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Stanley Cup Finals Feature One Familiar Face And One Two Decades in the Making

The quest for three straight Stanley Cup Championships starts here for the Tampa Bay Lightning. Less than a month away, July seventh will mark the one year anniversary of when the team not only raised the Stanley Cup, but did it in less than one year’s time between 2020 and 2021.

When the full team gathered around to touch that giant piece of medal, they were only the 9th team in the 94-year history of the award being given to the NHL Champions to touch it back-to-back years. But they are hungry for more. The group is four wins away from becoming just the fourth team to three-peat as Stanley Cup Champions.

What’s standing in the way of Lightning striking again? A snowstorm of a team with a speedy, high-powered offense and immense roster depth in the Colorado Avalanche. 

The Avs concluded yet another dominant season as the top team in the Western Conference. They finished with a franchise-best 119 points. The team has two of the most prolific players in the game in centerman Nathan MacKinnon and Norris Trophy frontrunner in defenceman Cale Makar.

However, the team has suffered a rough fate in their last three seasons. Between 2019-2021 this group could not get over a second round playoff hump. Since they lifted their second Stanley Cup in franchise history in 2001, they have had nothing to show the hockey world in the form of a championship, let alone an appearance in the Stanley Cup Finals. Puck drop for this year’s finals was two decades in the making for this group. 

Each team easily has the talent and the depth to win it all. They are the top two teams in goal differential this playoffs. But there are certain little key factors that could make a difference towards one team’s fate. Here are three things  to watch for in the 2022 Stanley Cup Finals.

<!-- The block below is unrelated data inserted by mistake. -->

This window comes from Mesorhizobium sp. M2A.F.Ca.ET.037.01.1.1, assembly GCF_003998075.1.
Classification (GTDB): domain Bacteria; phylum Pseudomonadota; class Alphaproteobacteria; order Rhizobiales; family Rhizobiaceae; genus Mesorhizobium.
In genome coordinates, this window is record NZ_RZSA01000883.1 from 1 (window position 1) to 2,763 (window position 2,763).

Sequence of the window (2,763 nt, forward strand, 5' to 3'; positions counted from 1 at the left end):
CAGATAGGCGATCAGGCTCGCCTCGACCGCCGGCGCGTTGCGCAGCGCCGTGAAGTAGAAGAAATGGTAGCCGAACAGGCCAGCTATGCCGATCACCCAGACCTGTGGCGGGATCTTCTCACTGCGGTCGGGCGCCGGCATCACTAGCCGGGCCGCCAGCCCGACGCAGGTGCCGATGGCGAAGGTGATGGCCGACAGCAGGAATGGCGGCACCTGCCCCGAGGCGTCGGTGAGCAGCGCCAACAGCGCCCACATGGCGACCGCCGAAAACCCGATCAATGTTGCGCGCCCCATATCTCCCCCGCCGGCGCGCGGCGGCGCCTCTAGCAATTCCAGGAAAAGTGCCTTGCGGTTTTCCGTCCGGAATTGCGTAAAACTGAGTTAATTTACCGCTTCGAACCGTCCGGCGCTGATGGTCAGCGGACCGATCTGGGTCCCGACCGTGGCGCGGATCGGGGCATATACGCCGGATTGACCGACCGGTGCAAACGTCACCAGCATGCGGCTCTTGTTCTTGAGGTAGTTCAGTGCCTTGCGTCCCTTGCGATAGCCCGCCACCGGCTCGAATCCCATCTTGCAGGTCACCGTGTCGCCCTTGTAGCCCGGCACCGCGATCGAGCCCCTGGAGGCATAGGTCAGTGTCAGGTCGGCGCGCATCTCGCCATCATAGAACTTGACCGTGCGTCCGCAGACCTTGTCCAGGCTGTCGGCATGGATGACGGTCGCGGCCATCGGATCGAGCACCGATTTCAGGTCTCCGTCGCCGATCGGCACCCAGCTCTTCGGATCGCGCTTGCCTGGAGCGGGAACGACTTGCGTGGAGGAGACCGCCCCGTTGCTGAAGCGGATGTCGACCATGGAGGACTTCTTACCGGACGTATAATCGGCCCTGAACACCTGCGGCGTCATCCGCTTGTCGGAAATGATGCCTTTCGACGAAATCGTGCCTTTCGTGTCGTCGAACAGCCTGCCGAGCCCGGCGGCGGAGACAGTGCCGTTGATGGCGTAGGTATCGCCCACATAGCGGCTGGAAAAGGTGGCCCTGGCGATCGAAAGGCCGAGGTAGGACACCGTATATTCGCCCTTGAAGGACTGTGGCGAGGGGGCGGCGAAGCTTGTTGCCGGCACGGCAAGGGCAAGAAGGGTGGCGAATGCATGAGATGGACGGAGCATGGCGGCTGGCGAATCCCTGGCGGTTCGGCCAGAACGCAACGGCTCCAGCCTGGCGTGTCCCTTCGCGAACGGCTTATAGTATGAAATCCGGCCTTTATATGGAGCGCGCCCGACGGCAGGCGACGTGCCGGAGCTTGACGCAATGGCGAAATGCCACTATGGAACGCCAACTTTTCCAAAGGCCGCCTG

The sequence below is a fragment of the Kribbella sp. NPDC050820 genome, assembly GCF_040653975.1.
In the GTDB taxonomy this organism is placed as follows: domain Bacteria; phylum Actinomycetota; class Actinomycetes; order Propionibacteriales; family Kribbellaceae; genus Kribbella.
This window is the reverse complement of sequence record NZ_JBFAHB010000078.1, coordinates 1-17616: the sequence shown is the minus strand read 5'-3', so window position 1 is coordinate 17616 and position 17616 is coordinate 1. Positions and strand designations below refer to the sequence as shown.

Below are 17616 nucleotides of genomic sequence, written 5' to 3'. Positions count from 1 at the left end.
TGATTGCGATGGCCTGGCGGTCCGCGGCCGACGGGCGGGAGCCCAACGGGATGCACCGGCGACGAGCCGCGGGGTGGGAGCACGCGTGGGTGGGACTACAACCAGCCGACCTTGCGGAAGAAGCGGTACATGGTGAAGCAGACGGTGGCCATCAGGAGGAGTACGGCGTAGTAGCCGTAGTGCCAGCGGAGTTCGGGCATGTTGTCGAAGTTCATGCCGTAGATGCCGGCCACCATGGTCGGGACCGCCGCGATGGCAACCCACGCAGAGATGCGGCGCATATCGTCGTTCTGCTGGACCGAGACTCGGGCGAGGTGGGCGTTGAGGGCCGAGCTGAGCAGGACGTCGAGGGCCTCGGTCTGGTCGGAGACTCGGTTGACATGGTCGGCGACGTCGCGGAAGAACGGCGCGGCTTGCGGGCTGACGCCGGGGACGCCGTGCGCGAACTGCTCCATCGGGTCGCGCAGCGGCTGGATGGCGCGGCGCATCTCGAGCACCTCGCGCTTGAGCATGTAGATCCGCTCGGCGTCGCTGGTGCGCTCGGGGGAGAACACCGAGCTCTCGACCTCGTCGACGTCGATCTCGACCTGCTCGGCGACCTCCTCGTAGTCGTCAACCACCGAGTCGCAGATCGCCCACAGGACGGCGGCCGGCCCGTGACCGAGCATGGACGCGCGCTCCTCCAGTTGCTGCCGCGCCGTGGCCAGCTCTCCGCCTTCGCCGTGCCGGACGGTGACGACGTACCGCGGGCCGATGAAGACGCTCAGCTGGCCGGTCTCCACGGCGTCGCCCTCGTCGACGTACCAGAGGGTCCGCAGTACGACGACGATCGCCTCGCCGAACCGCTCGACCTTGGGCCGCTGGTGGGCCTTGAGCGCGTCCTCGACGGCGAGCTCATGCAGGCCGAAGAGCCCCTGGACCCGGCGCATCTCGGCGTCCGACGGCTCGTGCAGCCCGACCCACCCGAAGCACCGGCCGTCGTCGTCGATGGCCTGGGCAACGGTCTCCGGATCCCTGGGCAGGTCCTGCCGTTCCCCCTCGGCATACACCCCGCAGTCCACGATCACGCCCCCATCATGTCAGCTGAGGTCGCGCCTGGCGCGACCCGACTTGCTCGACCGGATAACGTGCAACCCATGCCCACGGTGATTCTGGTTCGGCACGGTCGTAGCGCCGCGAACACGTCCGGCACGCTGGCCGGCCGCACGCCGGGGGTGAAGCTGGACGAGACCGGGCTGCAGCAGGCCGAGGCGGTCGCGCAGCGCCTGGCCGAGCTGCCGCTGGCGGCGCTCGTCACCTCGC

Could Andrei Vasilevskiy’s Goaltending Performance Come Up Clutch Again?

One of the true defining factors in the Lightning’s successful Stanley Cup Finals runs has been the clutch performances of their goaltender. Vasilevskiy has literally skated on thin ice multiple times in the playoffs. In the opening round, the Toronto Maple Leafs just looked to be ending their dreadful winless playoff series skid.

Yet the 27-year-old net-minder made key stops in game six that would have otherwise eliminated the Lightning. The team however won it in overtime to live another day. In the deciding game seven he came up big again making 31 saves. In the next round the Lightning made quick work of their in-state matchup against the Florida Panthers, who were the regular season’s top goal scoring team.

Vasilevskiy did not allow more than a goal per game in the four game sweep. He turned things around for the team late in the Conference Finals with the Lightning down in the series 2-game-0. He continues to cement his playoff legacy. But this Avs team who has been a high-powered speedy offense all season, playoffs included will be his toughest test yet. But he has proven time and time again to be a prime performer in the spotlight. 

General Manager Joe Sakic’s Moves May Be A Difference Maker For The Avs

When the Avs last raised Lord Stanley in 2001, Joe Sakic was their team captain and leading scorer. When they won their first one in 1996, the Hall of Famer won the Conn Smythe Trophy for the top player in the Stanley Cup Playoffs. Now, Sakic has the chance to win it as the face of the front office, the team’s general manager.

He made some moves at the trade deadline which just might have been difference makers. At the trade deadline he acquired Artturi Lekhonen, Josh Manson, Andrew Cogliano and Nico Sturm. The four have had a role in some capacity with scoring or assisting in clutch goals throughout these playoffs, according to Mike Zeisberger of NHL.Com. They may be the difference makers who come up big in the finals too as he team will likely be without three players in the finals including star centerman Nazem Kadri. 

Will More Recent Exposure to Competition Or More Rest Win It In The End?

The Avs have had eight days of rest leading up to the game, thanks to their quick work of  the Edmonton Oilers in the Conference Finals. The Lightning on the other hand are coming off just three days of rest after it took them six games to beat the New York Rangers in their Conference Finals. In the last two finals matchups, the Lightning were also the team with less days of rest. Though the discrepancy was not this large.

Even if this does look to affect the Lightning early in the series, the tide of the series could turn anytime. The world of hockey could be in for one of the most exciting championships in recent years. Will the Lightning dynasty continue or will the Avs previal and earn Denver thier first professional sports championship in six years?

 

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